# LOGDIA—FORTRAN 77 program for logistic regression with diagnostics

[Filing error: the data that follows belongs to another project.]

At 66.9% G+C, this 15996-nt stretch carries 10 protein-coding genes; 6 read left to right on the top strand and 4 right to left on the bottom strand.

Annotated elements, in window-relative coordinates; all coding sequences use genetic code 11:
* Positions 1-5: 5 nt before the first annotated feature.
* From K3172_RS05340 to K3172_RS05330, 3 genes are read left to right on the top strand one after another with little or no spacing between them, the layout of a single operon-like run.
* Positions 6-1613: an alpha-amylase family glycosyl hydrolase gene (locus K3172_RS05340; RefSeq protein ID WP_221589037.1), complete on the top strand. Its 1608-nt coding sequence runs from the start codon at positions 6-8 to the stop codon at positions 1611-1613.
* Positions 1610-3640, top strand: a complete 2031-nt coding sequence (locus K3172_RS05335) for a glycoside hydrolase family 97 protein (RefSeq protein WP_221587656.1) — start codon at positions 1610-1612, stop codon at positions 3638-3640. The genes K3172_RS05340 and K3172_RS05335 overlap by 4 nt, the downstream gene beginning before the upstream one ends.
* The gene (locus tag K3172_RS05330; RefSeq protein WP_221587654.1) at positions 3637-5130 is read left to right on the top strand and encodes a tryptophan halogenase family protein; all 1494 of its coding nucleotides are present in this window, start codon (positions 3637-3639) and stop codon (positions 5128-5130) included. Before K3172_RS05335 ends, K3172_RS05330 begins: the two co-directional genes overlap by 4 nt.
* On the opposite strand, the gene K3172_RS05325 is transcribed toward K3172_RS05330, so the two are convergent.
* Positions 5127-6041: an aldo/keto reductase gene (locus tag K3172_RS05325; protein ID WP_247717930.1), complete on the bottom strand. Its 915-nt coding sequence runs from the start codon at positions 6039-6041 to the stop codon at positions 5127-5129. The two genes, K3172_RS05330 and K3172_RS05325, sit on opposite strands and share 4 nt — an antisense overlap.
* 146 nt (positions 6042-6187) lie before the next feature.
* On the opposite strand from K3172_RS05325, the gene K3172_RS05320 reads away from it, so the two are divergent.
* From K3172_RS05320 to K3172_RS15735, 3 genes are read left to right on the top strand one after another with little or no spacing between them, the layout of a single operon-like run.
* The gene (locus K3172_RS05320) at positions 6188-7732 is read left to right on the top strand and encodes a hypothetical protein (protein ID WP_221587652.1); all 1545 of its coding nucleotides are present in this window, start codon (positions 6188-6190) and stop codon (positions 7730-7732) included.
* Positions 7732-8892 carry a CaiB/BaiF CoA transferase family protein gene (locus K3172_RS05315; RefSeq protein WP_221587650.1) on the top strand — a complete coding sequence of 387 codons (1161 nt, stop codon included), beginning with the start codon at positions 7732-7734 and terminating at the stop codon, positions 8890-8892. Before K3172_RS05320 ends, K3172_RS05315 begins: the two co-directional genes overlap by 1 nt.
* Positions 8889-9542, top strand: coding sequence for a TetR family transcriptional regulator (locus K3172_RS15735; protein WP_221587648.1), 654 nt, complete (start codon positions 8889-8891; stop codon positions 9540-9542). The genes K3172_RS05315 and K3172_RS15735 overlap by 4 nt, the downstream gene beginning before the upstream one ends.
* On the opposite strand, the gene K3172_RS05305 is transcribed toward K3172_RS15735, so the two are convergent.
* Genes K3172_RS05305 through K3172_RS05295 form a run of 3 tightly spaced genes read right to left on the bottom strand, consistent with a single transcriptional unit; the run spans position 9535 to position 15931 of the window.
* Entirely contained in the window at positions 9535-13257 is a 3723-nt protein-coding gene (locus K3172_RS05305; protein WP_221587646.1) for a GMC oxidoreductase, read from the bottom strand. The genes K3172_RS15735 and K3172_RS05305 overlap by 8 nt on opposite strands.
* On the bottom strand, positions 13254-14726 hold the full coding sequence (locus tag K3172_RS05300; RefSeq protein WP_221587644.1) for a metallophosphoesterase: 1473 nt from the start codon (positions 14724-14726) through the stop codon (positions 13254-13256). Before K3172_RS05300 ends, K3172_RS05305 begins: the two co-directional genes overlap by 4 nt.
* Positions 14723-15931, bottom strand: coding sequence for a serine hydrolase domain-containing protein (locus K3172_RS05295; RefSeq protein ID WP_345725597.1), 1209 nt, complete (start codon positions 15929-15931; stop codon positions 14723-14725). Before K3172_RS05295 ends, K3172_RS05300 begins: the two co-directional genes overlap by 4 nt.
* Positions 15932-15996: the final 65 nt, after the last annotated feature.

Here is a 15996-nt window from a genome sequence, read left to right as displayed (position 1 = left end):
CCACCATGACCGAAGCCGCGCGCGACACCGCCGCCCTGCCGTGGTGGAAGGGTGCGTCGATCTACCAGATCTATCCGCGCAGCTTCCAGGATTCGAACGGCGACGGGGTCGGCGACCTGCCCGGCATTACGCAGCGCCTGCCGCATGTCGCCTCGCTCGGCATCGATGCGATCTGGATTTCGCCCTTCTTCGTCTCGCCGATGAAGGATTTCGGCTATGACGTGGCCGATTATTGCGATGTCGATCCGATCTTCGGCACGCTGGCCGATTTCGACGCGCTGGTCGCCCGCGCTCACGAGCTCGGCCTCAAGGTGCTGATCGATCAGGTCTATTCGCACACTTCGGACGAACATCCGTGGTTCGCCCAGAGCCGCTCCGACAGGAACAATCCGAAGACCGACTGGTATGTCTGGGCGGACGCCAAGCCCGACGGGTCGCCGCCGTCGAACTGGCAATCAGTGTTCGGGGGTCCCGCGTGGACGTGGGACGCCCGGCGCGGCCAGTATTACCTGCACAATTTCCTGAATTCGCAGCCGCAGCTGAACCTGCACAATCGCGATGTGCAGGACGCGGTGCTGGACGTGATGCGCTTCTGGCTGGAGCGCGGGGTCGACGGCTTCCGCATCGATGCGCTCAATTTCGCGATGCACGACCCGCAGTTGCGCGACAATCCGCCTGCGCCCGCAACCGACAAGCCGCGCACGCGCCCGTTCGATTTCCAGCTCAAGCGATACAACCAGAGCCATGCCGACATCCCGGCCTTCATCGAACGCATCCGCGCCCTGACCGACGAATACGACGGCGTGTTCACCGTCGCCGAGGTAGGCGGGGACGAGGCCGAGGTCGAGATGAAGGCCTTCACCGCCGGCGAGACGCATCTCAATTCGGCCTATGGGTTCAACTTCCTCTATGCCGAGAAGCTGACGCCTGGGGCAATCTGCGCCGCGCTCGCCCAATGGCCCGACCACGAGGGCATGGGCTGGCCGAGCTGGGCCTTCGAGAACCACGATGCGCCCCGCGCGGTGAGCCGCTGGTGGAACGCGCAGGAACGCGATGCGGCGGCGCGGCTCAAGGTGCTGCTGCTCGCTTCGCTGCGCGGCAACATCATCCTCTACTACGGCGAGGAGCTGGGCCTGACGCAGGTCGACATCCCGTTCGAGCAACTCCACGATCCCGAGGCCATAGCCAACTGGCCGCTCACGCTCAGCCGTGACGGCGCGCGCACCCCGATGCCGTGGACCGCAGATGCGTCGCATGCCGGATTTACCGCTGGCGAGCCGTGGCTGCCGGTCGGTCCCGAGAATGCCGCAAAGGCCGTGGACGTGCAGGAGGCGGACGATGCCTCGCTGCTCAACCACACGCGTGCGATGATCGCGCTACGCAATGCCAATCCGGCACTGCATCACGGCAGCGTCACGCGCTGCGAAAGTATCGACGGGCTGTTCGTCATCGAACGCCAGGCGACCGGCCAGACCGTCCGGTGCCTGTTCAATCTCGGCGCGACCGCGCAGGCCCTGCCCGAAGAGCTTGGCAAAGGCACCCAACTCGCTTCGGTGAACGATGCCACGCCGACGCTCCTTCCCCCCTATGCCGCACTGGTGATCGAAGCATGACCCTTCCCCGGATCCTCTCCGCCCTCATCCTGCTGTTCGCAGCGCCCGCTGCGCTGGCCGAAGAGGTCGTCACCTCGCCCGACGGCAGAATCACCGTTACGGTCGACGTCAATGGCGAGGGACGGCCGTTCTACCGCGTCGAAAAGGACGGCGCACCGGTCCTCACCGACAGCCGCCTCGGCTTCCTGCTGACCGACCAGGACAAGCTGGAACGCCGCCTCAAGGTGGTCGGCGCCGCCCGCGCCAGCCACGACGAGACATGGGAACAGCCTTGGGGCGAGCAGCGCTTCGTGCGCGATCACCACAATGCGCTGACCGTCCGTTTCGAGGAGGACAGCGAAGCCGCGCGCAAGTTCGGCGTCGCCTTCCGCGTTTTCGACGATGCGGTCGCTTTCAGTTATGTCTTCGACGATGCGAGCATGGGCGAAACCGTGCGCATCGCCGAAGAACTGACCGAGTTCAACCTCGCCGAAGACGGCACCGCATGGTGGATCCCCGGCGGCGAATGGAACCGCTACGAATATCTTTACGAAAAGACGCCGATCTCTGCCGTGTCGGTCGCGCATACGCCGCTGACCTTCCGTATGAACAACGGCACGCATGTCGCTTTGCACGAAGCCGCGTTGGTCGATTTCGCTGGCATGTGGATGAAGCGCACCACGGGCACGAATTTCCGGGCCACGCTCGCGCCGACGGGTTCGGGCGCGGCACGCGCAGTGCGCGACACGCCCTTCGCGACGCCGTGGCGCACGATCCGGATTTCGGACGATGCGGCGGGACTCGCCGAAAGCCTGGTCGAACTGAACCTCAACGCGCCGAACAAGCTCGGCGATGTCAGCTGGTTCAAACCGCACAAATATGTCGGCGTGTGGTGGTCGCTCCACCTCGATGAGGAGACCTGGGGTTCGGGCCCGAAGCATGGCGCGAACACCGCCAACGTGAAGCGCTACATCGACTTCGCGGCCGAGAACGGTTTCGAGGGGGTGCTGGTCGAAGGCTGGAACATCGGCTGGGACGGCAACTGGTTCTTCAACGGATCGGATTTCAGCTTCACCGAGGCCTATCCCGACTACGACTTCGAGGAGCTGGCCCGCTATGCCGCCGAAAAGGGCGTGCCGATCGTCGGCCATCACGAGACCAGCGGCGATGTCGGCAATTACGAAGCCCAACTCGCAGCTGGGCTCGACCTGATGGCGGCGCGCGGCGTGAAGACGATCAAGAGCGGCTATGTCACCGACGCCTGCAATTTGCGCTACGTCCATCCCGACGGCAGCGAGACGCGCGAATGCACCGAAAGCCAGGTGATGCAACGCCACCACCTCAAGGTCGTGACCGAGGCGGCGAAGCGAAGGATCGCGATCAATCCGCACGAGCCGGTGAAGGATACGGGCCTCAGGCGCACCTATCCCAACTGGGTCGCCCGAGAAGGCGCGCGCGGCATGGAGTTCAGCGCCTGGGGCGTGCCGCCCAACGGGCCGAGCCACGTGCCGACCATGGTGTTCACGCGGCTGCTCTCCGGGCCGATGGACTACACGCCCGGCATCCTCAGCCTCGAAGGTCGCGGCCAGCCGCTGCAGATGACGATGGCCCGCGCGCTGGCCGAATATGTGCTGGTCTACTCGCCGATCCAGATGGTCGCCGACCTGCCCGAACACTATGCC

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<ul><li><p>Computers & Geoscit, n~ Vol. 15. No. 4. pp. ~-614 . 1989 00911-3004/89 $3.00 + 0.00 Printed in Great Britain. All rights ~ Copynlht ~ 1989 PerlPmOU Prem pk </p><p>LOGDIA--FORTRAN 77 PROGRAM FOR LOGISTIC REGRESSION WITH DIAGNOSTICS* </p><p>F. P. AGTERBERG Geological Survey of Canada, 601 Booth Street. Ottawa. Ontario. Canada KIA 0E8 </p><p>(Received 20 November 1986: received for publication 27 September 1988) </p><p>Ahstraot--The program LOGDIA allows estimation of frequencies resulting from a binomial response. Two chi-square tests are performed to evaluate the logistic model for goodness-of-fit. The logistic hat matrix, modified logistic hat matrix, and other regression diagnostics are provided upon request. </p><p>Key Words: Logistic regression. Hat matrix. Regression diagnostics. Mineral-resource evaluation. </p><p>INTRODUCTION </p><p>The program LOGDIA was developed by the author in Microsoft FORTRAN on an IBM PC XT for recent applications of regression analysis in regional mineral-resource evaluation (Agterberg. 1987a). </p><p>Univariate qualitative response models for the prediction of discrete events have a long history in biometrics whcre they arc used to estimate, for exam- ple. the probability that an insect will survive a specif- ic dose of poison. Cox (1966) has provided a detailed account of the logistic qualitative response model, its multivariate extension employing several explanatory variables, and its relation with discriminant analysis. Pregibon (198 I) discusses use of logistic regression to estimate frequencies, which are independent binomial responses, thus extending the approach to deal with a multiple qualitative response. The use of logistic re- gression to estimate frequencies of mineral deposits in cells from explanatory variables quantified for these cells was suggested originally by Tukey (1972). This led to applications of the logistic model (Agterberg, 1974) for estimating probability of occurrence of mineralization based on the nonlinear weighted least- squares estimator of Walker and Duncan (1967). Cox (1966) proposed the use of the maximum likelihood method with scoring in connection with the logistic qualitative response curve. Amemiya (1976) proved tha the maximum likelihood and nonlinear weighted least-squares estimator provide identical results. Chung (1978) published the FORTRAN IV computer program LOGIST which is based on maximum likeli- hood with scoring. The program LOGDIA is a generalization of LOGIST in that frequencies of more than one discrete event in larger cells can be estimated and logistic regression diagnostics are provided. LOGDIA also uses the scoring method and its esti- mated values become identical to those of LOGIST for a single qualitative response. </p><p>During the past 10yr, regression diagnostics for the general linear model were developed and widely </p><p>* Geological Survey of Canada Contribution No. 38786. </p><p>applied. Extensive use is being made of the diagonal elements of the so-called hat matrix. Chi-square tests for evaluating logistic regression results for goodness- of-fit also have been obtained (see review by Wrigley, 1984). A number of computer programs which can be used for logistic regression analysis are discussed in the book by Wrigley (1985, chap. 7, p. 233-238). For example, the Generalized Linear Interactive Model- ling (GUM) package uses weighted least-squares algorithms for the logistic model (Baker and Neldcr, 1978). Pregibon ( 198 I) has stated that standard out- put from a maximum likelihood fit for the logistic model consists of a subset of the following: </p><p>(a) Estimated parameter vector, ~: (b) Individual coefficient standard deviations, SD </p><p>f/b; (c) Estimated covariance matrix of ~; (d) Chi-square goodness-of-fit statistic; (e) Individual components of chi-square; (f) Deviance D. The program LOGDIA provides these statistics </p><p>(a)-(f) plus individual components of deviance. Pregi- bon (1981) also has pointed out that with a properly designed computing package for fitting the maximum likelihood model, logistic regression diagnostics are essentially "'free for the asking". LOGDIA provides the logistic hat matrix and corresponding modified hat matrix for measuring leverage and influence of individual observations on estimated values. A meas- ure of influence of observations on regression coef- ficients also is provided. </p><p>HAT MATRIX AND MODIFIED HAT MATRIX </p><p>In multiple regression based on the general linear model, the hat matrix is the symmetrical (n x n) matrix H satisfying </p><p>~" = HY; H ,= X (X 'X) -~ X ". (I) </p><p>Here the (n x p) matrix X contains observed values of explanatory variables xl with i - I . . . . . p; Y is a (n x I) column vector for the n observations on the </p><p>599 </p></li><li><p>9J0 </p><p>dependent variable y; and 17. is the (n x 1) column vector of estimated values obtained from Y through the hat matrix. When Y is appended to X to obtain a nev, matrix Z = (X; Y) with in + I) columns, the modified hat matrix H* follows from </p><p>fl" = Z(Z 'Z) -~Z ". ~2) </p><p>The elements h,. of H provide a measure of the amount of "'leverage'" exerted by the observation 1'~ on the estimated value 171. The elements h,*, of the modified hat matrix denote the amount of "influence" exerted by }~ on f~ (of. Gray and Ling. 1984). The sum of the diagonal elements of the hat matrix is equal to p( = number ofexplanatory variables) and that of the modified hat matrix is p + I. </p><p>The hat matrix of the logistic model satisfies: </p><p>II = I '~ :X(X ' I 'X ) ~A"I "1: (3) </p><p>where 1, is an (n x n) diagonal matrix with nonzero elements ~, = Nfi,(I - /~,). The parameters N and p, represent sample size and probability of a binomial distribution, respectively. The estimated probabil ity fi, for observation i becomes available after application of the maximum likelihood method. In the logistic qualitative response model, the observed values of Y are either I or 0 with N = I. For multiple qualitative response. Y is a vector of integer numbers of zeros representing it sample of n independent binomial responses B(N, p,). In the maximum likelihood method, a vector of scores S = Y - I 7, is made to converge by iteration until the relation X'S = 0 is satisfied. At convergence, we have the coelticients [} with </p><p>1~ = ( .~" I . 'X ) IX ' I /A : A =, X~ + V 'S. (4) </p><p>The logits 0, of the probabilities p, satisfy </p><p>P' (5) t), = log~ I -p , " </p><p>The estimated Iogits become 0 = X/}. The estimated frequencies ]:' = N, 6 follow from /~. Here /~ is the vector of estimated probabilities /i,. The variance- covariance matrix of/} is (X" VX) -~ . </p><p>For goodness.of-fit, the following two statistics can be used: Ca) Chi-square values Z~ obtained after squaring </p><p>z, - - (y - , 'v~,) {~'p , ( t - p , )} ' : (6 ) </p><p>(b) Components of deviance with </p><p>d, ~= - 2 {y, log , h, + ( ,v - y , ) i o~ ( l - p , )} . (7) </p><p>Addition of the individual chi-square values yields 7.: which is distributed as theoretical chi-square with (n - p) degrees of freedom when the fit is good. Addition of the d, values yields the deviance D which also is ;~-distributed with (n - p)degrees of freedom. In practical applications, the chi-square value and </p><p>F P. AGT'ERBERG </p><p>deviance ma2r differ considerably and either one can be greater than the other </p><p>Suppose that the vector 4 is appended to X to create a new matrix Z = iU ,4). Then the modified logistic hat matrix follov, s from: </p><p>H* = I ' I :Z iZ IZ ! Z I ~:, (8) </p><p>The SAS MATRIX procedure (SAS. 1985) can be used to obtain H and H in ordinary regression [Eqs. (1) and (2)] as well as logistic regression [Eqs. (3) and (8)1, The maximum likelihood estimate of the coefficients 8 must be computed first by another com- puter program before the logistic hat matrix can be obtained, in LOGDIA. H is calculated directly from ,~" and Y by Equation (3). Next H* is obtained from tt by using Equation (6) because the elements of these two matrices are related according to </p><p>6,~ = h, * Z,,~, ;':. (9) </p><p>A mathematical proof of Equation (9) is given in Appendix I. </p><p>Other properties of hat matrices are discussed in Agterberg (198%). One of their potentially important uses in mineral-resource appraisal studies consists of recognition of similar cells in a region. Cluster analy- sis of the hat matrix can Ix" useful to define groups of sirnilar cells and for ordering the cells in a region according to degree of similarity, in this type of ap- proach both diagonal and oil-diagonal elements of the h;=t matrix (or the modified hat matrix) are used. Examples of this clustering are given in Agterberg and Fr.'mklin (1986) for the linear model, and in Agterberg (1987a) for the linear and logistic models. The basic building blocks ;~,. at,, h,j, and h,~ provided by LOGDIA can be used for the calculation of other regression diagnostics. The influence of individual observations on estimated coefficients is measured in LOGDIA according to the following method. Wrigley and Dunn (1986) in a paper on graphical diagnostics for logistic oil-exploration models provide separate plots of DBETA,flSD (,~,) using the difference vector </p><p>DBETA, = l~ (all observations) - /~ </p><p>(all observations except i) </p><p>= (X 'V .V~ ,t~S,,/(l - h,,) (I0) </p><p>where X, is a (p x !) vector of the values of the explanatory variables for observation i; S, ~, E - ( ~ = p, in Wrigley and Dunn, 1986). The values of (X ' / /X) -~, Y,,. and h. can be used to calculate DBETA. In LOGDIA. DBETA,, /SD (1~) is printed out as a block of values with a separate column for each coefficient/~,. </p><p>From Equation (10) it can be seen that a plot of DBETA,j/SD (~j) vs i for each coefficient shows which observations are causing instability and how great an effect deletion of a particular observation (0 will have on an estimated coefficient (e,), A positive value of DBETA,, indicates that removing observation i will </p></li><li><p>Logistic regression with diagnostics </p><p>decrease the value of ~j, a negative value the reverse (cf. Wrigley and Dunn, 1986, p. 367). This technique for the logistic model was developed originally by Pregibon (1981) who generalized methods proposed by Welsch and Kuh (1977) for the normal-theory linear model. </p><p>EXAMPLE I--POLYMETALLIC MASSIVE SULPHIDE DEPOSITS IN ABITIBI AREA OF THE </p><p>CANADIAN SHIELD </p><p>The example is analyzed in more detail in Agree- berg (1987a). Table I shows complete input for a </p><p>601 </p><p>LOGDIA run. The first part of Table I consists of a small file in free format with input parameters (abit.inp). The first value on line ! represents level of convergence. In absolute value, all scores should be less than this value before a set ofcoefficients is accep- ted as final. The second value on the first line is for maximum number of iterations allowed. The second line gives number of explanatory variables except the dummy variable needed to estimate the intercept, number of observations with one or more events, number of observations without events, and binomial sample size N, respectively. The third line specifies format of the data file which contains values for the </p><p>Table I. Two files (abit.inp) and (abit dat) forming input for LOGDIA run on data for Abitibi area. Canadian Shield Parameters of abit inp are in free format. (Their values should be separated by at least one blank or by a comma.) Third line of'abit.inp contains format used for data in abit dat See text for complete explanation of input parameters. Numbers in abit dat were derived by cross multiplication of values </p><p>originally reported in Agterberg ([987a, table ll) </p><p>Input parameters f t le (ab[ t . inp) : </p><p>0.1 30 7 20 20 I6.0 (T f8 .0 . f2 .0 ) 00 </p><p>Data file (ab i t .dat ) : </p><p>Abittbi area (ExampLe l);vartables xl x2 xI2 xl5 x16 xl8 x45 y 2.312 0.263 0.60806 0.10404 .000000 6.06438 .000000 1 2.354 1.074 2.52820 1.44536 .129470 3.58750 .000000 2 2.010 1.565 3.14565 0.15879 .673350 0.14271 .000000 l 2.482 0.918 2.27848 0.26309 .851326 4.63389 .000000 2 1.19[ 0.000 0.00000 0.03811 .003573 2.31888 .000000 2 3.283 0.127 0.41694 0.95207 ,679581 2.78727 ,000000 2 4.499 0.469 2.11003 2,06504 .026994 1.37669 ,000000 1 1.527 0.258 0.39397 0.26570 .038175 5.21776 .000000 3 1.350 0.283 0.38205 0.27810 .008100 4.76145 .005562 2 3.514 0.902 3.16963 1.97135 .000000 0.59387 .144177 5 0.465 0.274 0.1274| 0.05208 ,016275 0.06045 .058464 1 2.345 0.066 0.15477 .241535 .021105 6.56131 .000000 1 3.268 0.287 0.93792 .081700 .189544 6.55234 .000000 2 1.969 1.109 2.18362 .675367 .013783 1.18731 .393421 7 1.444 0.098 0.14151 ,031768 .229596 1.59418 .033374 1 3.514 1.286 4,51900 .449792 .256522 2.17868 .000000 3 1.486 0.356 0.52902 ,285312 .627092 3.49953 .054144 2 0.071 0.057 0.00405 .000000 .000000 0.00540 .000000 1 2.660 0.906 2.40996 .069160 .311220 4.74012 .000000 1 0.866 0.154 0.13336 .046764 ,009526 0.17060 .112320 1 0.056 0.000 0.000G0 0.00000 .000000 0.00000 .000000 0 1.556 0.508 0.79045 0.76711 .000000 2.22041 .000000 0 1.556 0.257 0.39989 0.18672 .040456 5.20638 .000000 0 1.904 0.270 0.51408 0.00952 .188496 1.28139 .000000 0 0.930 0,443 0.41199 0.3~317 ,027900 3.47541 .000000 0 0.051 0.000 0.00000 0.00000 .000000 0.29748 .000000 0 2.060 0.105 0.21630 0.06180 .611820 1.57796 .000000 0 2.147 1.280 2.74816 0,26193 .139555 1.06921 .000000 0 1.474 0.000 0.00000 0.05159".166562 1.12466 .000980 0 4.072 0.340 1.38448 0.46421 .574152 1.18088 .000000 0 2.589 0.079 0.20453 0.18900 .038835 7.77736 .000000 0 0.635 0.215 0.13652 0.00254 .019050 0.27559 .000000 0 3.021 0.145 0.43804 0.14199 .048336 3.06959 .000000 0 0.000 0.000 0.00000 ,000000 .000000 0.00000 .000000 0 4.074 0.022 0.08963 .032592 .020370 7.14172 .000000 0 3.416 0.348 1.18877 .000000 .204960 5.63298 .000000 0 0.000 0.000 0.00000 .000000 ,000000 0,00000 .000000 0 1.344 0.177 0.23789 .068544 .000000 4.27661 ,000000 0 2.728 0.038 0.10366 .147312 .000000 6.50355 .000000 0 1,909 0.259 0.49443 .045816 .032453 0.68342 .000000 0 </p></li><li><p>Table 2, Partial LOGDIA output for example of Table 1. Probabilities p, are related to frequcncmsJl by p, = f,, N where N ( = 16) represents sample size ( .= number o f 10-km cells with one or more deposits per </p><p>40-km cell) </p><p>Abt t ib i area (Example l);variables xl x2 xl2 x15 x16 x18 x45 y </p><p>ESTIMATED FREQUENCIES AND PROBABILITIES FOR OBSERVATIONS WITH Y~, 0 </p><p>CELL NO </p><p>~m~ FREQUENCIES **tm nn PROBABILITIES ~'~: ** COMPONENTS OF ~, </p><p>OBSERVED ESTIMATED OBSERVED ESTIMATED CHISQUARE DEVIANCE </p><p>t 1.OOO .69186 .06250 0t, 362 . I ~e,?~ ,~ '516 </p><p>! 2.000 2.1169l* .12500 .13606 .f 1665 . 15461 </p><p>1.000 .43030 .06250 .02689 ,7 /508 ,50310 </p><p>~ 2.O00 2 .88505 .12500 18032 3 ~ :2~* .' t622 </p><p>3 2 ,000 .42262 .12500 .02641 6.0~,; I~, ,95531 </p><p>2 .000 .891/3 .12500 .05611 1.43386 .82117 </p><p>'~ 1. 000 .95911 .06250 .05998 .001 ~0 ,46169 </p><p>H 3.000 .92231 .18 /50 .05164 4 .96613 ] . 16653 </p><p>~ 2.000 .85481 .12500 .05343 1,6208~ .828~5 </p><p>O 5. OO0 5. 36055 .31250 .33503 . O ~6~* 2 L. 2~448 </p><p>i ~, 1 .000 .36183 .06250 ,02261 1. lb 160 .51653 </p><p>12 1. OOO .85633 .06250 .053~0 .0262 ~ ~6914 </p><p>I ~ 2.000 .16312 ,12500 .04169 2. 10519 ,81,626 </p><p>I~ 1.000 1, 1 [ 313 .t, 3150 ,t*&i*61 .0(i 37 I , ~ 1083 </p><p>i i~ I .000 ,50069 ,062...</p></li></ul>